To be able to predict minutes, here are some essential knowledge points:

— There are 240 total minutes for a team.

— Simple rule of thumb is that there are 48 available minutes for each position.

— Related to the above, the NBA is more “positionless” than ever. Most teams now think more broadly: Ball handlers, wings, and bigs. You’ll have to be more flexible than in years past when considering minutes projections.

— There are basically four main factors that change a team’s rotation throughout the course of the season: Injuries/rest, role changes, matchups, and blowouts.

If we know how to factor each of these into our minutes equation, we will have a more accurate prediction of playing time for each player. Predicting minutes may sound difficult, but once you get the hang of it and know what to look for with rotations, it becomes a fairly easy process.

Core Rotations

If all things are equal, each team will have a primary starting group and number of minutes they like to use for each player. Often times, substitutions begin to form a pattern. We can use these core rotations to set a baseline for their minutes played tonight. This is presuming that a team is not dealing with injury or resting players, is not experimenting with role changes, is not adjusting for their opponent tonight, and is not projected to participate in a blowout.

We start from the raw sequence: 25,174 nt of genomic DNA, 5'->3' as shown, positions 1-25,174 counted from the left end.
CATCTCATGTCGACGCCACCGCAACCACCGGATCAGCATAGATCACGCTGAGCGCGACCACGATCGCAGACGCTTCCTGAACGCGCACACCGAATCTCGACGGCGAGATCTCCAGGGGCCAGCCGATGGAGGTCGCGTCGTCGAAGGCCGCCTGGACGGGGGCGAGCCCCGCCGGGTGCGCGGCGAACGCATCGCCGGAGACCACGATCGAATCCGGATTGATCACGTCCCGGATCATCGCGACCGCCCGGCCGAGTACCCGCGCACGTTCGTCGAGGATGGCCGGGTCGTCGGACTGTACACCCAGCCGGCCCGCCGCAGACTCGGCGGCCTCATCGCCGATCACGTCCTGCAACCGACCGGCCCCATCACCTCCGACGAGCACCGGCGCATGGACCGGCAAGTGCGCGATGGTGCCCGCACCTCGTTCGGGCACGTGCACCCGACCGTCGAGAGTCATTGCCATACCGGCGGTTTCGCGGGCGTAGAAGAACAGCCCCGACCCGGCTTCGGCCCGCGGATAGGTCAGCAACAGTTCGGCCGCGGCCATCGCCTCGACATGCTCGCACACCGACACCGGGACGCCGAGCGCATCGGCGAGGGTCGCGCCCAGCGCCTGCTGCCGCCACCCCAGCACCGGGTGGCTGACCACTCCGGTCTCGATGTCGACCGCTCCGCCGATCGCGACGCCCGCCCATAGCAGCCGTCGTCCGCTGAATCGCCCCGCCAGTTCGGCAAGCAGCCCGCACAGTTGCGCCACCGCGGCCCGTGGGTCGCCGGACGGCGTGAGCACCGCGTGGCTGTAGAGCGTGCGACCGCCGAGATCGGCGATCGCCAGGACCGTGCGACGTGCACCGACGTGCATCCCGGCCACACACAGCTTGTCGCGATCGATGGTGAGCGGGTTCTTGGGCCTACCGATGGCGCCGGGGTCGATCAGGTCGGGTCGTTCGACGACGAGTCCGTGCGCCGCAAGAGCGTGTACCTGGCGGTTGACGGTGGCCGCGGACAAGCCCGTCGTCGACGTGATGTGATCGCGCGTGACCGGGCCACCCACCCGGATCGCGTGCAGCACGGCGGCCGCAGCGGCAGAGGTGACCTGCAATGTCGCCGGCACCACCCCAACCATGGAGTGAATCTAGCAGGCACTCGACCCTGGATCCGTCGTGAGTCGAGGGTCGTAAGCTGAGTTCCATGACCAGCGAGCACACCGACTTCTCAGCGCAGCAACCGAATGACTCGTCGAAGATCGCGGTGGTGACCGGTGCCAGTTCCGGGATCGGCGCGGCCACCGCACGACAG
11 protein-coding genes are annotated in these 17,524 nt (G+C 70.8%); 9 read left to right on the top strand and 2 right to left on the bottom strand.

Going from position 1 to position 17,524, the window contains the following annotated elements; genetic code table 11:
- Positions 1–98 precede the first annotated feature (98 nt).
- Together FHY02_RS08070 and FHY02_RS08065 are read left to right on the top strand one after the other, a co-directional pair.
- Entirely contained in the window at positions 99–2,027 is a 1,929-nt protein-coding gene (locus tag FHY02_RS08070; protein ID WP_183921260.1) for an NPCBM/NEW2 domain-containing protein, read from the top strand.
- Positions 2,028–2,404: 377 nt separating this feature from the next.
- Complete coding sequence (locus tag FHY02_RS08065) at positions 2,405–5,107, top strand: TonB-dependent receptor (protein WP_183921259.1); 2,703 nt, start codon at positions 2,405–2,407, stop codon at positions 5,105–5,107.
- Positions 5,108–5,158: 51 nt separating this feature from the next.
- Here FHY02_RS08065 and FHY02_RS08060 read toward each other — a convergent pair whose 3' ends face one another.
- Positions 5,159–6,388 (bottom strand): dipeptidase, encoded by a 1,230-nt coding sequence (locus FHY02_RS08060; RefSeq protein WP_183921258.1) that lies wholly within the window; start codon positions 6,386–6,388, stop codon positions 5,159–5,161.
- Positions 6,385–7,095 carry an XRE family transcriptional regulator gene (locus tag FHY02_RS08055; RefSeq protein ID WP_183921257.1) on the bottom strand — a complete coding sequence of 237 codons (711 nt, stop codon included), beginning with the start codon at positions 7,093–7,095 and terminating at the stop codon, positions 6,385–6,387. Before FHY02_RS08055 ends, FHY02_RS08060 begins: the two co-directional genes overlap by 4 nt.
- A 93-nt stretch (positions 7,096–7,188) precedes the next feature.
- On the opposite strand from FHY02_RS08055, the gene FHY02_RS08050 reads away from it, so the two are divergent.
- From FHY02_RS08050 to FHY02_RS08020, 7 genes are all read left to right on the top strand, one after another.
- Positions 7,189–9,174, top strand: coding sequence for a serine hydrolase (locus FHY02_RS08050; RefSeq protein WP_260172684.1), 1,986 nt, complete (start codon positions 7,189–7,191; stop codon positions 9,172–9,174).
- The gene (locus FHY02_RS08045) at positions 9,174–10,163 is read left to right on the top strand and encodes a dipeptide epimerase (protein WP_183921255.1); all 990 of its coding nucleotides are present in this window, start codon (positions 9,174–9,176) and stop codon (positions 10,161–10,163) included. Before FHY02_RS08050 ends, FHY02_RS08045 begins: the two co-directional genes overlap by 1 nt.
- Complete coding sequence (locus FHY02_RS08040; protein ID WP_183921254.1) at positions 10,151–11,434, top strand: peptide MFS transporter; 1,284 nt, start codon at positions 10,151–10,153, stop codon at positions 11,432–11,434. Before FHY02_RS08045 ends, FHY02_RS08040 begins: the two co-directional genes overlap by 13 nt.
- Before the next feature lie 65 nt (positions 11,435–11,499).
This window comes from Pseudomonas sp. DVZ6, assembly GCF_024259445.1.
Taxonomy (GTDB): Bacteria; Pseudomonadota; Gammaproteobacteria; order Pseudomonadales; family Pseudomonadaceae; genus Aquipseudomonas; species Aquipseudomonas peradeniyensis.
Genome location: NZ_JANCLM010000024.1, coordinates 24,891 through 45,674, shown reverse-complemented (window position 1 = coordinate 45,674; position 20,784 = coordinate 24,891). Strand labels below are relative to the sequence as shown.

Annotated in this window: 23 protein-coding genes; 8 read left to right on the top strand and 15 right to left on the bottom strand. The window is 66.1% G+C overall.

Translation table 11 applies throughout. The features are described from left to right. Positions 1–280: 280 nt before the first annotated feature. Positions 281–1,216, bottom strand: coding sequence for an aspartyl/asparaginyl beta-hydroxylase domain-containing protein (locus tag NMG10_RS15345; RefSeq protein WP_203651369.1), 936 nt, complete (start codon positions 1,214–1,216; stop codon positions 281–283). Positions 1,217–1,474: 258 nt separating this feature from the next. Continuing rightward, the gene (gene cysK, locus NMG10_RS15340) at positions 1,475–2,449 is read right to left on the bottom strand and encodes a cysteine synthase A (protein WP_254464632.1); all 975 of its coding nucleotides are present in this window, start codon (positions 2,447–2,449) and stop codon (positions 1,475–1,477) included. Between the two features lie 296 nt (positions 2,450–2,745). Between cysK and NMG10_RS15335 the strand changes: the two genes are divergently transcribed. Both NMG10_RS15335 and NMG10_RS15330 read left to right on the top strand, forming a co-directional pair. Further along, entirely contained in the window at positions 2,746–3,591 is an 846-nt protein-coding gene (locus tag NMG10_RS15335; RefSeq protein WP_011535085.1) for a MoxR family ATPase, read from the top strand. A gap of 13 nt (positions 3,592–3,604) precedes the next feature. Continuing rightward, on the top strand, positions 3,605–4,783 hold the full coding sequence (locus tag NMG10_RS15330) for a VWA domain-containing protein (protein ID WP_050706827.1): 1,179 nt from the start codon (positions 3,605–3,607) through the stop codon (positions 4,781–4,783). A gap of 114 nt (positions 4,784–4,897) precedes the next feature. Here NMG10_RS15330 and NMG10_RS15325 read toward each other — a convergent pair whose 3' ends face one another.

You can do a few things to get yourself started here:

— Use a trustworthy projections source and study the trends. RotoGrinders projects minutes every day and displays them in LineupHQ.